The Six Wives and Many Mistresses of Henry VIII: The Women’s Stories by Amy Licence

Sep 4, 2023

I thoroughly enjoyed Amy Licence’s books on Eizabeth of York and Cecily Neville, so I was interested in reading her take on Henry VIII, his wives and mistresses.

Although the title suggests that it focuses on the women’s stories and tells things from their point of view, I didn’t find it a ‘feminized’ account of Henry’s love life at all. It is an examination of Henry and the women he was linked to, and rather than simply looking at his relationships with them Licence also tells the women’s stories, their background and what happened to them after Henry had finished with them.

The book is set out chronologically, from the birth of Catherine of Aragon in December 1485 to 1547, Henry VIII’s death and the lives of those women who survived him. Licence dedicates a section of the book, with multiple chapters, to each wife and also to Henry VIII’s known and acknowledged mistresses, Bessie Blount and Mary Boleyn. She also examines the evidence for Henry having relationships with women like Anne Hastings, Etiennette de la Baume, Jane Popincourt, Elizabeth Carew, the mystery Imperial lady, the Shelton sisters, Mary Berkeley, Joanna Dingley and others, and also evidence for children rumoured to be fathered by the King. As Licence points out, we may only have hard evidence for Henry’s affairs with Bessie Blount and Mary Boleyn, but the fact that we only know about those relationships because Henry acknowledged Bessie’s son as his own and was forced to admit to sleeping with Mary when he needed to apply for a dispensation to marry Anne Boleyn, shows that Henry was a very private and discreet man. Just because we don’t have firm evidence for the other women Henry was rumoured to be involved with, it does not mean that Henry was a “prude” or that he did not have numerous affairs. Each alleged affair is examined by Licence and conclusions drawn.

The Six Wives and Many Mistresses of Henry VIII is an enlightening read and I enjoyed Amy Licence’s style of writing. Licence successfully combines good history with a readable style, making history accessible and interesting to a wide range of readers. She does not assume that her readers have a background in Tudor history but she also does not bog readers down with detail. Even those who have read all of the six wives books already out there will enjoy a new examination of these women and their relationships with Henry VIII.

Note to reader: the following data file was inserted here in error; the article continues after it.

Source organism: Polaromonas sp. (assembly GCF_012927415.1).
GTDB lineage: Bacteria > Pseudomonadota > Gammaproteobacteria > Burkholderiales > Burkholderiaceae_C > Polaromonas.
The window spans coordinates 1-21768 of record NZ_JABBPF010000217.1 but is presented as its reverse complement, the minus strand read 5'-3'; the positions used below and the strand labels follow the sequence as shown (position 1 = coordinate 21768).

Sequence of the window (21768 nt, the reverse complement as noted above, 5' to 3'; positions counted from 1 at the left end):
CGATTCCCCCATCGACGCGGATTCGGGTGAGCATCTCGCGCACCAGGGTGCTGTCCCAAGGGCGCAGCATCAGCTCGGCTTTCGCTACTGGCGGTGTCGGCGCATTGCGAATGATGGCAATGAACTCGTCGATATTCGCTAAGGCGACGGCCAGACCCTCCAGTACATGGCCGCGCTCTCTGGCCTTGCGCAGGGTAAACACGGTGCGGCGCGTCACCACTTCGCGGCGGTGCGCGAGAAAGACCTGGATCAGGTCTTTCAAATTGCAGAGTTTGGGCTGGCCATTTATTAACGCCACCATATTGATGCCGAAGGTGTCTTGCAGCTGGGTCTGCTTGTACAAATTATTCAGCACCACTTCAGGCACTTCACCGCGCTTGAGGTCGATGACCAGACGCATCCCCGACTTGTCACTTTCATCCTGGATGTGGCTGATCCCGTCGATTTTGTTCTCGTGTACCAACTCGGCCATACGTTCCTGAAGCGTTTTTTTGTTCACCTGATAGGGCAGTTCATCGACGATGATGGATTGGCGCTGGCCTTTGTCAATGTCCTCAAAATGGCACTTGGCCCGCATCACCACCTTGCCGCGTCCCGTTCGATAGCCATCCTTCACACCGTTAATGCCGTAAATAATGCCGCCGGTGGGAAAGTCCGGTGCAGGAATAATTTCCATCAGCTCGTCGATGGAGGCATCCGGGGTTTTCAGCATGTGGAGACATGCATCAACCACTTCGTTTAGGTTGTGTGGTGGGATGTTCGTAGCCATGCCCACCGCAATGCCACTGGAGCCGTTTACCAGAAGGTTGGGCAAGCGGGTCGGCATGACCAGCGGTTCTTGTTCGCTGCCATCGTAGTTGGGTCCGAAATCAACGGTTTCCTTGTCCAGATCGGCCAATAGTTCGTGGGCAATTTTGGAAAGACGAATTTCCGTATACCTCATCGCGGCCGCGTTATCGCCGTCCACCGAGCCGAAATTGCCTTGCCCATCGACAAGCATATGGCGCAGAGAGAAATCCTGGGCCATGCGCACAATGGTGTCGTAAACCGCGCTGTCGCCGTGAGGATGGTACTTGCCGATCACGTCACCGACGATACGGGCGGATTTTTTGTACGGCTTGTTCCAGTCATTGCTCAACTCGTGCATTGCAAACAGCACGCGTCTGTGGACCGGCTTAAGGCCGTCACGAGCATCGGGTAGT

There were, at times, things I didn’t agree with but then we all have our own opinions on Tudor events and the lives of these people. So much is open to interpretation and history would not be the interesting subject it is without different theories and the debate we all enjoy. It is always interesting to read others’ perspectives.

If you’re looking for a last minute present for that Tudor history lover or an interesting read to turn to when you need to have some “down time” this festive season, then do consider this book.

 

Blurb:

For a king renowned for his love life, Henry VIII has traditionally been depicted as something of a prude, but the story may have been different for the women who shared his bed. How did they take the leap from courtier to lover, to wife? What was Henry really like as a lover?

Henry’s women were uniquely placed to experience the tension between his chivalric ideals and the lusts of the handsome, tall, athletic king; his first marriage, to Catherine of Aragon, was, on one level, a fairy-tale romance but his affairs with Anne Stafford, Elizabeth Carew and Jane Popincourt undermined it early on. Later, his more established mistresses, Bessie Blount and Mary Boleyn, risked their good names by bearing him illegitimate children. Typical of his time, Henry did not feel that casual liaisons could threaten his marriage, until he met the one woman who held him at arm’s length. The arrival of Anne Boleyn changed everything. Her seductive eyes helped rewrite history. After their passionate marriage turned sour, the king rapidly remarried to Jane Seymour. Her death in childbirth left him alone, without wife or lover, for the first time in decades. In the quest for a new queen, he scoured the courts of Europe, obsessed with the beautiful Christina of Milan, whose rejection of him spurred him into the arms of Anne of Cleves and soon after the lively teenager Catherine Howard. Henry’s final years were spent with the elegant and accomplished widow Catherine Parr, who sacrificed personal pleasure for duty by marrying him while her heart was bestowed elsewhere.